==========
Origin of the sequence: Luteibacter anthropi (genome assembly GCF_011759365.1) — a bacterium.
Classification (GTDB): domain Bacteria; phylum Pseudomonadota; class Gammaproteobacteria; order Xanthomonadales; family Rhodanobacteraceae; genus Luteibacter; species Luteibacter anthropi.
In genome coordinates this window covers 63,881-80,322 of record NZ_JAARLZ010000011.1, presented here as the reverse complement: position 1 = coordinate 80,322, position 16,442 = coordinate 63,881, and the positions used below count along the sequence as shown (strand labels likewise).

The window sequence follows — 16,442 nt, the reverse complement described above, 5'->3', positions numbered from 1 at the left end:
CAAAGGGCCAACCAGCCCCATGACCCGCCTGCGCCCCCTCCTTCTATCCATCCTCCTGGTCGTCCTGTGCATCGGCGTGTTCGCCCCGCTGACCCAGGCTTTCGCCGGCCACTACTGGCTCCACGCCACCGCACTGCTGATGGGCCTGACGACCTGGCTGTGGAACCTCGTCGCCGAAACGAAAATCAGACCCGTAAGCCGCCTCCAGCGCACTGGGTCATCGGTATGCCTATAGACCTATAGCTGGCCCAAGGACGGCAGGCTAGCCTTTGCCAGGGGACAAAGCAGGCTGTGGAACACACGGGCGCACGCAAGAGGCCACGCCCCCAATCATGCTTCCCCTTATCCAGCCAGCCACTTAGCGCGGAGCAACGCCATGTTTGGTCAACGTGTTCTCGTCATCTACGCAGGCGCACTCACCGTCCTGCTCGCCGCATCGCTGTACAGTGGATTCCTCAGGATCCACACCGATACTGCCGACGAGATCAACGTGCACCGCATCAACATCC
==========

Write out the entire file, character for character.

Origin of the sequence: Luteibacter anthropi (genome assembly GCF_011759365.1) — a bacterium.
Classification (GTDB): domain Bacteria; phylum Pseudomonadota; class Gammaproteobacteria; order Xanthomonadales; family Rhodanobacteraceae; genus Luteibacter; species Luteibacter anthropi.
In genome coordinates this window covers 63,881-80,322 of record NZ_JAARLZ010000011.1, presented here as the reverse complement: position 1 = coordinate 80,322, position 16,442 = coordinate 63,881, and the positions used below count along the sequence as shown (strand labels likewise).

The window sequence follows — 16,442 nt, the reverse complement described above, 5'->3', positions numbered from 1 at the left end:
CAAAGGGCCAACCAGCCCCATGACCCGCCTGCGCCCCCTCCTTCTATCCATCCTCCTGGTCGTCCTGTGCATCGGCGTGTTCGCCCCGCTGACCCAGGCTTTCGCCGGCCACTACTGGCTCCACGCCACCGCACTGCTGATGGGCCTGACGACCTGGCTGTGGAACCTCGTCGCCGAAACGAAAATCAGACCCGTAAGCCGCCTCCAGCGCACTGGGTCATCGGTATGCCTATAGACCTATAGCTGGCCCAAGGACGGCAGGCTAGCCTTTGCCAGGGGACAAAGCAGGCTGTGGAACACACGGGCGCACGCAAGAGGCCACGCCCCCAATCATGCTTCCCCTTATCCAGCCAGCCACTTAGCGCGGAGCAACGCCATGTTTGGTCAACGTGTTCTCGTCATCTACGCAGGCGCACTCACCGTCCTGCTCGCCGCATCGCTGTACAGTGGATTCCTCAGGATCCACACCGATACTGCCGACGAGATCAACGTGCACCGCATCAACATCC